What do you want to hear from the pulpit this pre-election season? Surely your pastor is going to vote for one presidential candidate or the other. Should he tip his hand? Should he share his Scripture-formed conscience on the matter? Or is that outside his proper sphere?
As the UN debates criminalizing anti-Islamic speech, it is important to see that this effort is only part of a more widespread and insidious attempt to make speech against evil culturally taboo, and this has invisibly seeped into the churches like fog under the doors.
Forty years ago if your pastor had said, “Killing the baby in your womb is wrong,” people would not have objected. They might have agreed or disagreed, but they would not have said he was overstepping his bounds. Today they would say he is too political. Forty years ago if your pastor had said, “Homosexuality is sin,” people would have sat placidly in their pews. Today they would say he is too political. Forty years ago if your pastor had said that a form of government that fosters dependency weakens the inner fabric of a man, the flock would have listened politely. Today they would say he is too political.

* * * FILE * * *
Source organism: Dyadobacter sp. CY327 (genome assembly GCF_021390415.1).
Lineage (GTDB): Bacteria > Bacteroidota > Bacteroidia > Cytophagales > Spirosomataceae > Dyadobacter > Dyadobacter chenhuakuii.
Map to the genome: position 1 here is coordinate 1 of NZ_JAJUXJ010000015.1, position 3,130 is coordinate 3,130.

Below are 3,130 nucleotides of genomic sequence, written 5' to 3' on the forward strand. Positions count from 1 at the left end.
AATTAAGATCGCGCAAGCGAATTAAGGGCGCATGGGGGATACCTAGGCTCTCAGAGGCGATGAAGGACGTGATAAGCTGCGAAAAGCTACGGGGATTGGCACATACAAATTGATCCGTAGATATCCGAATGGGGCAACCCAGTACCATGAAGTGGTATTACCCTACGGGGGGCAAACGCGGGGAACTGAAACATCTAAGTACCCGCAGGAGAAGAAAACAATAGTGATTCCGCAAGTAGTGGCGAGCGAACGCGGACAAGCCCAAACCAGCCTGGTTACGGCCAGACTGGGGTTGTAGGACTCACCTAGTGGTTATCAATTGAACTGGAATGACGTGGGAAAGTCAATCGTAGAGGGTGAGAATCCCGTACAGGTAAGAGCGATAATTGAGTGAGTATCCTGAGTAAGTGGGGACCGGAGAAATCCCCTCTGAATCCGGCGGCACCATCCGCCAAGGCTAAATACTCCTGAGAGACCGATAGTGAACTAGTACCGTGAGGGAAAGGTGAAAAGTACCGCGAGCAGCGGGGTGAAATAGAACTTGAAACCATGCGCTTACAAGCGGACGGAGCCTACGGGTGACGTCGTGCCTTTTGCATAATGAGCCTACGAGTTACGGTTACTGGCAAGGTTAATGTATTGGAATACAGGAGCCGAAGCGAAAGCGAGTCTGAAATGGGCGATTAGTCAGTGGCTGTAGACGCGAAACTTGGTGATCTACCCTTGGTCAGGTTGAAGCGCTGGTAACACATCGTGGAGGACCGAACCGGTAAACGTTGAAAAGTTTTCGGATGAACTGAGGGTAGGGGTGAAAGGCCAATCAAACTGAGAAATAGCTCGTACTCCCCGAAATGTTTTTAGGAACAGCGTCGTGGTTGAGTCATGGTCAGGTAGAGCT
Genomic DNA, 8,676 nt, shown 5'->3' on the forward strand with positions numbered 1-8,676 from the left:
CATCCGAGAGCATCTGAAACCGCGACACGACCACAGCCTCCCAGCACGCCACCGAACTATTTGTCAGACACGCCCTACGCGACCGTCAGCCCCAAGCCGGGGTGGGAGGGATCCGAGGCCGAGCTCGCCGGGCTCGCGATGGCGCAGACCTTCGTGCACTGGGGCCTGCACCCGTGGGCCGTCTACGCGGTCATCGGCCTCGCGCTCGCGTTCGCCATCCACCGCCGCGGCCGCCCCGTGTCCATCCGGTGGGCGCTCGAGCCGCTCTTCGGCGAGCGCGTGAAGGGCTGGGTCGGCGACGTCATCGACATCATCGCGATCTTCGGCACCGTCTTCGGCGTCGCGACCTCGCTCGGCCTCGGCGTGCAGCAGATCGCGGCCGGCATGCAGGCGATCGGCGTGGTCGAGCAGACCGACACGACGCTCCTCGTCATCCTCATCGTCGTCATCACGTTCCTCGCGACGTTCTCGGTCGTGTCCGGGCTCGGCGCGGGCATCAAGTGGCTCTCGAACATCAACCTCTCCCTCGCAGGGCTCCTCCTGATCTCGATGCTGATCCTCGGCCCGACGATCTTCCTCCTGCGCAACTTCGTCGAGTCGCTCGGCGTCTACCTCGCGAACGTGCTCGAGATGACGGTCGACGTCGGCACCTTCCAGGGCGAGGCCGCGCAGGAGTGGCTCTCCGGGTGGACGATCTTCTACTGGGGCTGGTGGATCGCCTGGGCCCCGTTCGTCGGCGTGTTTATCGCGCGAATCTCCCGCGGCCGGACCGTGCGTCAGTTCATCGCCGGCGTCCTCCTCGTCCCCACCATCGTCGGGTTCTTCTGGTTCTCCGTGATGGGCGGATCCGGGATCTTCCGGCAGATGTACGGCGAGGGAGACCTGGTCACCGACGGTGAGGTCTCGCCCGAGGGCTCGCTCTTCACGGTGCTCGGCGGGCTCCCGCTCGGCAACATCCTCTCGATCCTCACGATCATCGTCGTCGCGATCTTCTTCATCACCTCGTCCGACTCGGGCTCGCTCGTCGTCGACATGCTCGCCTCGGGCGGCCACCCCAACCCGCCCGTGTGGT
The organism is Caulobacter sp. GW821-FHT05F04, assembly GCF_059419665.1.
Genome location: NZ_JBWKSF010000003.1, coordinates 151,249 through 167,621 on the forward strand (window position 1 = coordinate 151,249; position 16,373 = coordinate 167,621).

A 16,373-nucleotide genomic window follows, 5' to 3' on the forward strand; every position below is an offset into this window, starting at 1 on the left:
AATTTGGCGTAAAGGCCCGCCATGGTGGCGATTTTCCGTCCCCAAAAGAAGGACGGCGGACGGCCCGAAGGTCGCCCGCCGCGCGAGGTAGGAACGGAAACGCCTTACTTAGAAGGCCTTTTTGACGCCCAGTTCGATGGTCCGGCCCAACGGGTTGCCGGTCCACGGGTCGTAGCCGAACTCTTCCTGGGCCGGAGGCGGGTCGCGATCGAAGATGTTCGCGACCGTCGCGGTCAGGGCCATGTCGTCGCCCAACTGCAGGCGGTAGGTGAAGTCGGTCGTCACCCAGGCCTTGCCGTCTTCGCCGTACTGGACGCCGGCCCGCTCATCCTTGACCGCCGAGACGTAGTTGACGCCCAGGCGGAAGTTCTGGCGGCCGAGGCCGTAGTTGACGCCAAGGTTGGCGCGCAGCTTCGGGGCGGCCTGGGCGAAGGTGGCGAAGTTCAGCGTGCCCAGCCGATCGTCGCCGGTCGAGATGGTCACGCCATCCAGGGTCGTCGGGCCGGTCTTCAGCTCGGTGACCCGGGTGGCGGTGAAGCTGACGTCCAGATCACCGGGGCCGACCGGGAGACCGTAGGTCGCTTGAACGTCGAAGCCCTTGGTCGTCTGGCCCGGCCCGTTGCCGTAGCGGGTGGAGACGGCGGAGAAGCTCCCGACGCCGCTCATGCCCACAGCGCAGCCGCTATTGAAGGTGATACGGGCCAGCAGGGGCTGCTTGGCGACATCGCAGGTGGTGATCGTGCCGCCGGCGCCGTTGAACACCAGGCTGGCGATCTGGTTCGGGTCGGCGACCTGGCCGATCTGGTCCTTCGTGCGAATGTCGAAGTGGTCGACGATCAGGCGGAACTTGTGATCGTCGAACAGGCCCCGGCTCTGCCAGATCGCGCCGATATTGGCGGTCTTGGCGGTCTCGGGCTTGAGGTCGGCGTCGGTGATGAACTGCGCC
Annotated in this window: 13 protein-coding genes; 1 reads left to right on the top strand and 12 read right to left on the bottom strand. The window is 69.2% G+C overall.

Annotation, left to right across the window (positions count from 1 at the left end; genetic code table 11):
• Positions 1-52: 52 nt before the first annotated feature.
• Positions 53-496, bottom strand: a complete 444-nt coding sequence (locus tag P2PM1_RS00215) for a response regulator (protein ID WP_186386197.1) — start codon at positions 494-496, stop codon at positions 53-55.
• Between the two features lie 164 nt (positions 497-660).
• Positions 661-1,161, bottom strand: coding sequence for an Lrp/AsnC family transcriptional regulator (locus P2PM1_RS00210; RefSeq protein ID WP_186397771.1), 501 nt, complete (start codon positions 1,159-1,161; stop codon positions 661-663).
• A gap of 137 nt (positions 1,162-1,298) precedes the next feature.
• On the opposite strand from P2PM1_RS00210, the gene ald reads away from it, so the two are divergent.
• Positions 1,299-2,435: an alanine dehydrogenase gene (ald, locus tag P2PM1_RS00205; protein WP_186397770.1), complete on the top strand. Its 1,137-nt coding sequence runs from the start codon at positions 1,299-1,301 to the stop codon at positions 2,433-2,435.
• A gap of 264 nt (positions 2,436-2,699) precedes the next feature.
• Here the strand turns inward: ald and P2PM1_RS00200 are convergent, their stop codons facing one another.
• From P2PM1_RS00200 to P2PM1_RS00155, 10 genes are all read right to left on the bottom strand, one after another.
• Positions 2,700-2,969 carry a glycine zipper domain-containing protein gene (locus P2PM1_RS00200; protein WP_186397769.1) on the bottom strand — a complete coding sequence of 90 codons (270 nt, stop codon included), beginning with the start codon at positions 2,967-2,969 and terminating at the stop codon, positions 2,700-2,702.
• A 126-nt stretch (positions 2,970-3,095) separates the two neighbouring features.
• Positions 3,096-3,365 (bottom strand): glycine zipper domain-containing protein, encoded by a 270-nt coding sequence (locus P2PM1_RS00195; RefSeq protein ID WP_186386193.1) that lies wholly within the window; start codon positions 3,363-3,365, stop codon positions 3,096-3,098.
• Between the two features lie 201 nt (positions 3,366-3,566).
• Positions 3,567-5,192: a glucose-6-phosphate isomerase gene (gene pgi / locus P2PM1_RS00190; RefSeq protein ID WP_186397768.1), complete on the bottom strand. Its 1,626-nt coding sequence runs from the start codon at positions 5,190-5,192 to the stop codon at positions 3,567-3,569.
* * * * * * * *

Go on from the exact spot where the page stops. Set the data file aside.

To the Word of God, then, for the answer on what the servants of God may or may not say in their capacity as shepherds:
“They shall teach my people the difference between the holy and the common, and show them how to distinguish between the unclean and the clean” (Ezekiel 44:23).
This is what our pastors can do for us. They do not have to mention a political candidate by name, but surely they may still give us the principles of the very Word of God on any subject—may they not? Surely this is still within their proper province as God’s spokesmen—is it not? Or have we been so taken captive by the prevailing political correctness piped up from hell that we consider silence as virtue and acquiescence to the shrinkage of our roles as godliness?